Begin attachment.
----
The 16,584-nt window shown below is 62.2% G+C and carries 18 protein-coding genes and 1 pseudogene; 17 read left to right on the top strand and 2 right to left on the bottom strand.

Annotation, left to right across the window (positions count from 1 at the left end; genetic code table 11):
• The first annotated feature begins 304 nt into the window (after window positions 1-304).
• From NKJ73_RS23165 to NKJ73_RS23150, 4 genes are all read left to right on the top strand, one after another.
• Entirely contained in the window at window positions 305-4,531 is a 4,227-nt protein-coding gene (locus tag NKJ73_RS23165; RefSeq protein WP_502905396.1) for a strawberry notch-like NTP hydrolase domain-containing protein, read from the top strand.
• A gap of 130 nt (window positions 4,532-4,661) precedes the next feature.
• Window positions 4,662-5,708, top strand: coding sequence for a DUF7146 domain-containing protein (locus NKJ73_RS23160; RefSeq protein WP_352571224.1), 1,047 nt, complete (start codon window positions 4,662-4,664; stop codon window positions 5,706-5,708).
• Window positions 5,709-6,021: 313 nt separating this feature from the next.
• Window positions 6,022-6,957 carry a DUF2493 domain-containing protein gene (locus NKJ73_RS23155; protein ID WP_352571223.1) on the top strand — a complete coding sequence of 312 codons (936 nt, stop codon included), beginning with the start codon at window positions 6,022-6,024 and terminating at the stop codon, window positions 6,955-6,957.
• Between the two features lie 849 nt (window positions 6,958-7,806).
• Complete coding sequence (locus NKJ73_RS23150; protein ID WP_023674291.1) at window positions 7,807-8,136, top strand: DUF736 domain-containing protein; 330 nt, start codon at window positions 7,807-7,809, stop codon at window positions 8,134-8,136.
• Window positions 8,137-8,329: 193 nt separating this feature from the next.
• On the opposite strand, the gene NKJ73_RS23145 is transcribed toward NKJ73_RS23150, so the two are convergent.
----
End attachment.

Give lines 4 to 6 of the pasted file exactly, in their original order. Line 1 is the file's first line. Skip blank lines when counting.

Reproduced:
• From NKJ73_RS23165 to NKJ73_RS23150, 4 genes are all read left to right on the top strand, one after another.
• Entirely contained in the window at window positions 305-4,531 is a 4,227-nt protein-coding gene (locus tag NKJ73_RS23165; RefSeq protein WP_502905396.1) for a strawberry notch-like NTP hydrolase domain-containing protein, read from the top strand.
• A gap of 130 nt (window positions 4,532-4,661) precedes the next feature.